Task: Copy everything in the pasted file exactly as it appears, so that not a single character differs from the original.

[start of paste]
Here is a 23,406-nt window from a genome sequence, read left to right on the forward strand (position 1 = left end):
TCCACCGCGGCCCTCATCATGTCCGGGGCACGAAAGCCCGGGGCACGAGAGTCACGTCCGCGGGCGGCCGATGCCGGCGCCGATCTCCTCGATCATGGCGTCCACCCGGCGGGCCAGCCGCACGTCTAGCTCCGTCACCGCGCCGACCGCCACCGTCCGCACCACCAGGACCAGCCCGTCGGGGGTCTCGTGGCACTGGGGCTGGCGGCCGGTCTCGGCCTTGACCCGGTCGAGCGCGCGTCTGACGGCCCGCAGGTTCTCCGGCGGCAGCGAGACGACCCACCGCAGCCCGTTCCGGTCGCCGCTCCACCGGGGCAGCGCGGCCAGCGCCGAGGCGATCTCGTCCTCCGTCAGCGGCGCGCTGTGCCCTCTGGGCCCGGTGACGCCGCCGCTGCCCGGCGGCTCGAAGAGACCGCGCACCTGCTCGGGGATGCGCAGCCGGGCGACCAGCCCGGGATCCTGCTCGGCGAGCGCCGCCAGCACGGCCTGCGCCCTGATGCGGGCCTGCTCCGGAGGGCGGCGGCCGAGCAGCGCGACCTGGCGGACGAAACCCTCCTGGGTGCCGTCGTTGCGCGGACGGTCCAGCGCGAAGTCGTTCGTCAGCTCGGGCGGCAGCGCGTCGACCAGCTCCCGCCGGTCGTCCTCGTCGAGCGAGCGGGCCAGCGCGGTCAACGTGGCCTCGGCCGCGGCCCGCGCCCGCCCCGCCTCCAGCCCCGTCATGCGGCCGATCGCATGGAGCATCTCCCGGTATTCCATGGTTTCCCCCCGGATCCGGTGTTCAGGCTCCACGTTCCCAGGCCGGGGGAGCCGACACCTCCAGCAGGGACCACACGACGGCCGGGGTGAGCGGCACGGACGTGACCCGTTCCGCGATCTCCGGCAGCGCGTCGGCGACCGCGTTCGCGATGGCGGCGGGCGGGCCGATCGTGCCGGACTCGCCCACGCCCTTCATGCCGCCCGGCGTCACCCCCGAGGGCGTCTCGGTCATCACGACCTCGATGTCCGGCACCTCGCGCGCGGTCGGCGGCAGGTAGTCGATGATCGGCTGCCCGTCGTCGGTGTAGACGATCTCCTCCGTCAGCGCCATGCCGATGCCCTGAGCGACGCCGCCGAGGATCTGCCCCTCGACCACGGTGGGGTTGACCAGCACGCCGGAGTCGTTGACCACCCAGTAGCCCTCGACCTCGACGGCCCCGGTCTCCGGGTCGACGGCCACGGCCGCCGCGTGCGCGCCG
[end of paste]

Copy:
Here is a 23,406-nt window from a genome sequence, read left to right on the forward strand (position 1 = left end):
TCCACCGCGGCCCTCATCATGTCCGGGGCACGAAAGCCCGGGGCACGAGAGTCACGTCCGCGGGCGGCCGATGCCGGCGCCGATCTCCTCGATCATGGCGTCCACCCGGCGGGCCAGCCGCACGTCTAGCTCCGTCACCGCGCCGACCGCCACCGTCCGCACCACCAGGACCAGCCCGTCGGGGGTCTCGTGGCACTGGGGCTGGCGGCCGGTCTCGGCCTTGACCCGGTCGAGCGCGCGTCTGACGGCCCGCAGGTTCTCCGGCGGCAGCGAGACGACCCACCGCAGCCCGTTCCGGTCGCCGCTCCACCGGGGCAGCGCGGCCAGCGCCGAGGCGATCTCGTCCTCCGTCAGCGGCGCGCTGTGCCCTCTGGGCCCGGTGACGCCGCCGCTGCCCGGCGGCTCGAAGAGACCGCGCACCTGCTCGGGGATGCGCAGCCGGGCGACCAGCCCGGGATCCTGCTCGGCGAGCGCCGCCAGCACGGCCTGCGCCCTGATGCGGGCCTGCTCCGGAGGGCGGCGGCCGAGCAGCGCGACCTGGCGGACGAAACCCTCCTGGGTGCCGTCGTTGCGCGGACGGTCCAGCGCGAAGTCGTTCGTCAGCTCGGGCGGCAGCGCGTCGACCAGCTCCCGCCGGTCGTCCTCGTCGAGCGAGCGGGCCAGCGCGGTCAACGTGGCCTCGGCCGCGGCCCGCGCCCGCCCCGCCTCCAGCCCCGTCATGCGGCCGATCGCATGGAGCATCTCCCGGTATTCCATGGTTTCCCCCCGGATCCGGTGTTCAGGCTCCACGTTCCCAGGCCGGGGGAGCCGACACCTCCAGCAGGGACCACACGACGGCCGGGGTGAGCGGCACGGACGTGACCCGTTCCGCGATCTCCGGCAGCGCGTCGGCGACCGCGTTCGCGATGGCGGCGGGCGGGCCGATCGTGCCGGACTCGCCCACGCCCTTCATGCCGCCCGGCGTCACCCCCGAGGGCGTCTCGGTCATCACGACCTCGATGTCCGGCACCTCGCGCGCGGTCGGCGGCAGGTAGTCGATGATCGGCTGCCCGTCGTCGGTGTAGACGATCTCCTCCGTCAGCGCCATGCCGATGCCCTGAGCGACGCCGCCGAGGATCTGCCCCTCGACCACGGTGGGGTTGACCAGCACGCCGGAGTCGTTGACCACCCAGTAGCCCTCGACCTCGACGGCCCCGGTCTCCGGGTCGACGGCCACGGCCGCCGCGTGCGCGCCG